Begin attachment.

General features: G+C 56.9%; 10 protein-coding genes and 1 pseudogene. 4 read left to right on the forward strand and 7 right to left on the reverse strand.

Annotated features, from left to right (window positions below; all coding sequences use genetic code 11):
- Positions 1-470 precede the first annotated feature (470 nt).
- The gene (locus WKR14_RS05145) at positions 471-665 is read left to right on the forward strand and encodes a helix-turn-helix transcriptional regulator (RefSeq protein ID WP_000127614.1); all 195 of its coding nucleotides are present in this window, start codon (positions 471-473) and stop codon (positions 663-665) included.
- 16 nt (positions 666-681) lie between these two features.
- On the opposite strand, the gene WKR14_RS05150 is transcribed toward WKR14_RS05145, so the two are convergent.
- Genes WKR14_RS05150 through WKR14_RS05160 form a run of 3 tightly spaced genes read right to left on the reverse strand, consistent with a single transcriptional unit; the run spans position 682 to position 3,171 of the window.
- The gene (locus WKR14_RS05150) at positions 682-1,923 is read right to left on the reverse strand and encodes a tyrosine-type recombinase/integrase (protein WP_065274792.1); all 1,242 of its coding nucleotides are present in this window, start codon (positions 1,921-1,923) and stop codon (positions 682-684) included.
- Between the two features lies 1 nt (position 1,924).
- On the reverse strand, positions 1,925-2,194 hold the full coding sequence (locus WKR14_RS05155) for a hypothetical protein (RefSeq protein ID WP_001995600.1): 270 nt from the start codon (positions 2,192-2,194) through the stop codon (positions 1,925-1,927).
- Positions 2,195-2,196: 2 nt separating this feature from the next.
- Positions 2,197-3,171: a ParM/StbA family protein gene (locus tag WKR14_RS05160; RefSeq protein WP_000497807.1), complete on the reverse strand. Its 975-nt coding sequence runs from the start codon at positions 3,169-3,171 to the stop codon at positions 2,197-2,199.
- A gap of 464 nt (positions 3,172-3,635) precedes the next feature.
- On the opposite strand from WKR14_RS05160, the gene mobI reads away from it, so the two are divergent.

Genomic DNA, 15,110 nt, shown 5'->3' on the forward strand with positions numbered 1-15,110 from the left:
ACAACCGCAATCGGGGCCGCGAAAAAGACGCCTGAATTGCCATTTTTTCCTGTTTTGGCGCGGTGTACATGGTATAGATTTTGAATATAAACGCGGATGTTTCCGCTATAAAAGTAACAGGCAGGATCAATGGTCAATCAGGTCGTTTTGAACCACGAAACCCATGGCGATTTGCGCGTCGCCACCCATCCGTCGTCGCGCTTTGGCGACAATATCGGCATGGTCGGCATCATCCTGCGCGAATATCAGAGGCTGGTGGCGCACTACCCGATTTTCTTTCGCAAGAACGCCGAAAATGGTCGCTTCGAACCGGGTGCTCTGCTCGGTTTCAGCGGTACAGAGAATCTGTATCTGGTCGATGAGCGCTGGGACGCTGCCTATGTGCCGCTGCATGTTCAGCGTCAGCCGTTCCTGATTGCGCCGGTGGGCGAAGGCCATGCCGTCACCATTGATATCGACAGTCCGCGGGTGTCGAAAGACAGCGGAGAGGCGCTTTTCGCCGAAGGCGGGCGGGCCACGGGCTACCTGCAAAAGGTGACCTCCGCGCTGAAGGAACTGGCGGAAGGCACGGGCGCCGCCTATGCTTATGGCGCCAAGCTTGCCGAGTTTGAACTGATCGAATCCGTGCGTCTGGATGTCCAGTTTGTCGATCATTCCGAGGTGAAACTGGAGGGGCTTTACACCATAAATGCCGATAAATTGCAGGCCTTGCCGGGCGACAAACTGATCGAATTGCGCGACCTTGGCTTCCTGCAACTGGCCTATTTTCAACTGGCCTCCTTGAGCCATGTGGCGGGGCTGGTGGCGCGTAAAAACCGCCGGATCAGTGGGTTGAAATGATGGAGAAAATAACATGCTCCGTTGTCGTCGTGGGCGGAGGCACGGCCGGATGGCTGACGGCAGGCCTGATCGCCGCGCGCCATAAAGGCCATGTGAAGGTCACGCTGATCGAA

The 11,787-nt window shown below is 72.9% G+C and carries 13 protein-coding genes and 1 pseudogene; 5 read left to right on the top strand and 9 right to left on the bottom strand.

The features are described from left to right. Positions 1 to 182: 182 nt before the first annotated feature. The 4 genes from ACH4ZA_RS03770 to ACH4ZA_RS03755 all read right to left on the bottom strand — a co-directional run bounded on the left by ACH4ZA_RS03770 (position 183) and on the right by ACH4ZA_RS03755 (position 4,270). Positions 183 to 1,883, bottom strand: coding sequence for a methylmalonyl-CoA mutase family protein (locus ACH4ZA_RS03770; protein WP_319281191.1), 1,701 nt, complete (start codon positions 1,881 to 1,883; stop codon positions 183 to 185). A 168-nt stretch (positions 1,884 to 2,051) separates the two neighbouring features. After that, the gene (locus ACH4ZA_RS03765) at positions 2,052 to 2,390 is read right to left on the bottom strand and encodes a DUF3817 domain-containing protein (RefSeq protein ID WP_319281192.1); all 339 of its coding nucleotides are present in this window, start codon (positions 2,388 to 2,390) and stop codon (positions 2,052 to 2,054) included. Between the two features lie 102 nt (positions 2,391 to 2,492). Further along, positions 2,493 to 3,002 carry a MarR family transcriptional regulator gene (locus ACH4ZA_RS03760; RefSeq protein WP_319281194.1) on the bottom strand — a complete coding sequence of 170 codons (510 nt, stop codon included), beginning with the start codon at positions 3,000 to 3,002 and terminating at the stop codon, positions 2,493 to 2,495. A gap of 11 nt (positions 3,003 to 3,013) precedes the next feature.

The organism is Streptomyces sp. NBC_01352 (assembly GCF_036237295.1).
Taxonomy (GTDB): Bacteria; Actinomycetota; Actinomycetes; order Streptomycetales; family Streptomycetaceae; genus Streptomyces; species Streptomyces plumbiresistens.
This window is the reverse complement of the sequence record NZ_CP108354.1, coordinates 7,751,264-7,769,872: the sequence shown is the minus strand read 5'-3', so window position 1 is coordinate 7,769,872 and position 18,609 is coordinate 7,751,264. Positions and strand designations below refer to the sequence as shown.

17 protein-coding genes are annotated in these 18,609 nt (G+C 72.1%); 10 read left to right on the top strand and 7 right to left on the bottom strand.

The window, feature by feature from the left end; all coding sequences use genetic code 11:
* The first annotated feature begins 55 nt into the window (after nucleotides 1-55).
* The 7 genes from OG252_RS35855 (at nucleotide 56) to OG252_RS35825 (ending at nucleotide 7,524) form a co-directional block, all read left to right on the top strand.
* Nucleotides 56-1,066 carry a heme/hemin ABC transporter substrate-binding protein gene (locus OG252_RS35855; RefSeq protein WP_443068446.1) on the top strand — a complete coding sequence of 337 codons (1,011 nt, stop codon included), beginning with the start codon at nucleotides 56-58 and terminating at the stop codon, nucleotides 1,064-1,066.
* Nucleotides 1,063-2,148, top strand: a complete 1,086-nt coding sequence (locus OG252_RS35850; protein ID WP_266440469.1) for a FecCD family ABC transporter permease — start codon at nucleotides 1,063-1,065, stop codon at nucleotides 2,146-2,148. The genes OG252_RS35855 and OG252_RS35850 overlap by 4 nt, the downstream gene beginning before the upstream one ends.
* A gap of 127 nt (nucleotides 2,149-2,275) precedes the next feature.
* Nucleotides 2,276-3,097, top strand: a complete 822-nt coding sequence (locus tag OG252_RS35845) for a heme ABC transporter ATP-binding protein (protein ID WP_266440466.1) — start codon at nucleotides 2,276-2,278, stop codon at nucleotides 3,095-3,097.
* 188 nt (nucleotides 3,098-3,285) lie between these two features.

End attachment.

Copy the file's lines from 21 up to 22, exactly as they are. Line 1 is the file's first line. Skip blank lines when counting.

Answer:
This window is the reverse complement of the sequence record NZ_CP108354.1, coordinates 7,751,264-7,769,872: the sequence shown is the minus strand read 5'-3', so window position 1 is coordinate 7,769,872 and position 18,609 is coordinate 7,751,264. Positions and strand designations below refer to the sequence as shown.

17 protein-coding genes are annotated in these 18,609 nt (G+C 72.1%); 10 read left to right on the top strand and 7 right to left on the bottom strand.